Frequently Asked Questions
How do we determine adoption fees for our foster dogs?
Sometimes people ask us why our adoption fees are "so high" and observe that other rescues and shelters have lower adoption fees for their dogs. Small Dog Rescue is committed to the highest quality care for our dogs, and this includes the highest possible vet care available to us. We are fortunate to work with vet clinics who offer us discounted rates, and we wouldn't be able to run the rescue without them. Small Dog Rescue is a true no-kill rescue, which means that we give vet care to dogs even when it is expensive and inconvenient. Many of these dogs wouldn't survive in a traditional shelter and have been rejected by other so-called no-kill rescues who prefer to only accept young, healthy, and easily adoptable dogs.
Small Dog Rescue of MN believes that every single dog deserves a chance at a happy life, regardless of whether or not they are in need of an expensive surgery or a session with a behaviorist to help them heal from past injury and abuse.
Because we sometimes spend several thousand dollars on a single surgery for a dog in need, we need to keep our adoption fees higher than average in order to continue to operate. We are an all-volunteer organization and depend entirely on donations and adoption fees to continue our vital work to save dogs' lives.
Where does my donation go?
Small Dog Rescue of Minnesota ensures that almost 90% of your donation goes directly to the dogs in our program. Thanks to your contributions, SDR of MN is able to ensure each dog is spayed or neutered, up-to-date on vaccinations and has a thorough general examination upon arrival. Many dogs are in desperate need of dental work and some even require major surgery.
Our expenses break down as follows:
- Administrative: 7%
- Incidentals for dogs: 3%
- Product purchases for sale: 3%
- Fundraising: 2%
- Behavior training: 2%
- Boarding: 1%
Why is our adoption process so involved?
Maybe you're asking, "Why so much investigating? What is this all about?" Please, don't take our adoption process personally or negatively, as it is merely our way of ensuring that we place dogs into safe, stable, loving, and permanent homes. We are a small dog rescue, and this means that the animals currently in our care did not find permanent and stable homes in the past. In other words, they've been let down before, and we don't want to let them down again. Therefore, we must do everything in our power to make sure they are going to great homes.
Each applicant goes through the same rigorous application process because we're looking for only the very best candidates for our dogs' forever families. Our foster volunteers go through a similar process, too.
Trust us, these little guys are worth all the time and effort!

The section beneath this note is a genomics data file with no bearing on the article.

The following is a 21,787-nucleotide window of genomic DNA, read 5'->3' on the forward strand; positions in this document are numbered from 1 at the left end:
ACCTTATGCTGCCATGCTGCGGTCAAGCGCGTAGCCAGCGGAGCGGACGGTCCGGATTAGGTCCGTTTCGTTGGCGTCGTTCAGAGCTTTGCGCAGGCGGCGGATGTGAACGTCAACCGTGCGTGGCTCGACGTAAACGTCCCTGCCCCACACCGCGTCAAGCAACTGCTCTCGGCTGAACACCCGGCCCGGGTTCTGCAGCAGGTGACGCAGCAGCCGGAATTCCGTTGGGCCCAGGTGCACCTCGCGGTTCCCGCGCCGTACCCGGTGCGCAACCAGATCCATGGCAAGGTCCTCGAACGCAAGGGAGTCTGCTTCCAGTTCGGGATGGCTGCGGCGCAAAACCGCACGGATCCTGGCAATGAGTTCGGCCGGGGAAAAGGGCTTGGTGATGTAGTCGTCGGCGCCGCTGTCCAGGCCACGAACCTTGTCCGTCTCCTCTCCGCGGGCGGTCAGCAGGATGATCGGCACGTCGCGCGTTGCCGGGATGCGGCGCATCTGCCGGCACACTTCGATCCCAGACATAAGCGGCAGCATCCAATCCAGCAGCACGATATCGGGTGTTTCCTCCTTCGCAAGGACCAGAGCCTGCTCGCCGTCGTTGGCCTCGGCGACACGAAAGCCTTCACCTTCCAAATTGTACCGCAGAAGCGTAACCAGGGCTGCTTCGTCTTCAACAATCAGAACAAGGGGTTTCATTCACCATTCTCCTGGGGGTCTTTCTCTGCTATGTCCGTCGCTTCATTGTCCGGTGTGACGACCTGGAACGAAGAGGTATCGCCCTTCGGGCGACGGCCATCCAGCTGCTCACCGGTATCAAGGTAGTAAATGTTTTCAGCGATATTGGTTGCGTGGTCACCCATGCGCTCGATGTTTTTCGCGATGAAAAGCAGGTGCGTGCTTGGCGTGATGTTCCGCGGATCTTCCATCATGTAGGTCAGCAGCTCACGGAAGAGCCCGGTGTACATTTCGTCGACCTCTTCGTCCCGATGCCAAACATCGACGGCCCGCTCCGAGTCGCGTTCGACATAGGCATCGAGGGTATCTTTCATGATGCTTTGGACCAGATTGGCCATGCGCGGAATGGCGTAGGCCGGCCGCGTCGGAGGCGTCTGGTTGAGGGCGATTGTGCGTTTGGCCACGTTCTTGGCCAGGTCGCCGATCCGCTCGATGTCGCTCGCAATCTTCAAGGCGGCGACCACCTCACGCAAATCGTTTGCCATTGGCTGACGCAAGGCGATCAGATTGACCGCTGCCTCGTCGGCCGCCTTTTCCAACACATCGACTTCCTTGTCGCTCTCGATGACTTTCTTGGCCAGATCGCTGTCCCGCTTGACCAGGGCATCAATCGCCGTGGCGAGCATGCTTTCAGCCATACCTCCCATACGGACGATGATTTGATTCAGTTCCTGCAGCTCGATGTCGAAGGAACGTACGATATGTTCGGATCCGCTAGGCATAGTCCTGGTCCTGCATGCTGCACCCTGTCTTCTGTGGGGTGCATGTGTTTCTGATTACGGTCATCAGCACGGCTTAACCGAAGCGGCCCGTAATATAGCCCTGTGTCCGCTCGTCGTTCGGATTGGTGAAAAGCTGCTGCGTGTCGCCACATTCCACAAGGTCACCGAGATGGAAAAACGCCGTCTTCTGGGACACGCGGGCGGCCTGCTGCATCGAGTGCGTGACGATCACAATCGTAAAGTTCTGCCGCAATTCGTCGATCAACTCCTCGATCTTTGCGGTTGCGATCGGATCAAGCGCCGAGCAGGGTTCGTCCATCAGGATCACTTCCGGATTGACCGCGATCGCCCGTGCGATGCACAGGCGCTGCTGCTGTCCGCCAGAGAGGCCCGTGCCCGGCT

Why don't we use the term "owner"?
Small Dog Rescue of Minnesota is very proud to be the first rescue in our state to join the Guardian Campaign. You may have noticed that we never, ever use the term "owner" when referring to the human part of the human-dog relationship. That's because we strongly believe that using the term "owner" is damaging and dangerous for animals.
You see, the term "owner" makes animals into mere property. Commodoties or things. And we know they're not. Using the term "guardian" is much more representative of the way we feel about our beloved companions. They're family members we have intimate and special bonds with. And using the term "guardian" also emphasises our responsibility to care for, provide for, and protect them. This subtle, yet powerful, change in launguage instantly elevates the status of our dogs and communicates that to all who read or hear us sharing about them.
It may appear to be an insignificant change, just some trivial play on words - but we believe it's not. Because animals are legally regarded as property (which is why we are required to charge sales tax when processing adoption fees even though we don't regard adoptions as "sales" - but the law doesn't see eye to eye with us on that issue) they do not have nearly the protections they deserve. And changing the public's perception about animals is an important step to them attaining the legal and social rights they deserve - to be recognized as individuals who care what happen to them and don't want to be abused, abandoned, neglected, or hurt.
We invite you to join us in this small but significant and powerful change in launguage. Because when you refer to yourself as your dog's guardian, you're saying that you recognize that he or she is someone who can experience love, loss, pain, joy, sadness, fear, and a whole lot of other things humans do too. And that matters.